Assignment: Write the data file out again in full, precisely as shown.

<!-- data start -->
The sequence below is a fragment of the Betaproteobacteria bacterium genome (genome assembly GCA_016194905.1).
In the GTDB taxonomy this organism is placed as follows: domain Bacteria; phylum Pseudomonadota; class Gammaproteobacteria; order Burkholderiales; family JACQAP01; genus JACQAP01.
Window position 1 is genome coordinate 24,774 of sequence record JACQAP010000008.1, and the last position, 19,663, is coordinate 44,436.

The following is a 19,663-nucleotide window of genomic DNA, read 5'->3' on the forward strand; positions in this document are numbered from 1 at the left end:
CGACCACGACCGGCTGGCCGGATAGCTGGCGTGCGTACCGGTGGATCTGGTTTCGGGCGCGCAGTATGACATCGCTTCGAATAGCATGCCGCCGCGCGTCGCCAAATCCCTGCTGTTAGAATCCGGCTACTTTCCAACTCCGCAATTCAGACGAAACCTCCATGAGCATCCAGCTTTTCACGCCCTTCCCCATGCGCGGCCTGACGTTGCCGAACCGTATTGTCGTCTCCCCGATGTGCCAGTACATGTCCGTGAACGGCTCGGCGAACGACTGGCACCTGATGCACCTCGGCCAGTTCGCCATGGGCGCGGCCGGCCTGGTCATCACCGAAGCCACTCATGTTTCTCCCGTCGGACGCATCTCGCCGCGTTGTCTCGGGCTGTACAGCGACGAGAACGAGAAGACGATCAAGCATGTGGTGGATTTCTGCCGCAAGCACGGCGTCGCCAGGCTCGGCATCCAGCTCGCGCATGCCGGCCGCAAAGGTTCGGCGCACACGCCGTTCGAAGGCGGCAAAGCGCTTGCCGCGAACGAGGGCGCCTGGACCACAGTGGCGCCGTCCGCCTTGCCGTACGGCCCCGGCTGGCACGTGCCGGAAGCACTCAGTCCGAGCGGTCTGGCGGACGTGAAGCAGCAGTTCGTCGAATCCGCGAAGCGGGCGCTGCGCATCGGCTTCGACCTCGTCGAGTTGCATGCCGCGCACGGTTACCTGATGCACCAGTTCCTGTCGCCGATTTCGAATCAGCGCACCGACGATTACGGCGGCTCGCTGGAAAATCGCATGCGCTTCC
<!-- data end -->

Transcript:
The sequence below is a fragment of the Betaproteobacteria bacterium genome (genome assembly GCA_016194905.1).
In the GTDB taxonomy this organism is placed as follows: domain Bacteria; phylum Pseudomonadota; class Gammaproteobacteria; order Burkholderiales; family JACQAP01; genus JACQAP01.
Window position 1 is genome coordinate 24,774 of sequence record JACQAP010000008.1, and the last position, 19,663, is coordinate 44,436.

The following is a 19,663-nucleotide window of genomic DNA, read 5'->3' on the forward strand; positions in this document are numbered from 1 at the left end:
CGACCACGACCGGCTGGCCGGATAGCTGGCGTGCGTACCGGTGGATCTGGTTTCGGGCGCGCAGTATGACATCGCTTCGAATAGCATGCCGCCGCGCGTCGCCAAATCCCTGCTGTTAGAATCCGGCTACTTTCCAACTCCGCAATTCAGACGAAACCTCCATGAGCATCCAGCTTTTCACGCCCTTCCCCATGCGCGGCCTGACGTTGCCGAACCGTATTGTCGTCTCCCCGATGTGCCAGTACATGTCCGTGAACGGCTCGGCGAACGACTGGCACCTGATGCACCTCGGCCAGTTCGCCATGGGCGCGGCCGGCCTGGTCATCACCGAAGCCACTCATGTTTCTCCCGTCGGACGCATCTCGCCGCGTTGTCTCGGGCTGTACAGCGACGAGAACGAGAAGACGATCAAGCATGTGGTGGATTTCTGCCGCAAGCACGGCGTCGCCAGGCTCGGCATCCAGCTCGCGCATGCCGGCCGCAAAGGTTCGGCGCACACGCCGTTCGAAGGCGGCAAAGCGCTTGCCGCGAACGAGGGCGCCTGGACCACAGTGGCGCCGTCCGCCTTGCCGTACGGCCCCGGCTGGCACGTGCCGGAAGCACTCAGTCCGAGCGGTCTGGCGGACGTGAAGCAGCAGTTCGTCGAATCCGCGAAGCGGGCGCTGCGCATCGGCTTCGACCTCGTCGAGTTGCATGCCGCGCACGGTTACCTGATGCACCAGTTCCTGTCGCCGATTTCGAATCAGCGCACCGACGATTACGGCGGCTCGCTGGAAAATCGCATGCGCTTCC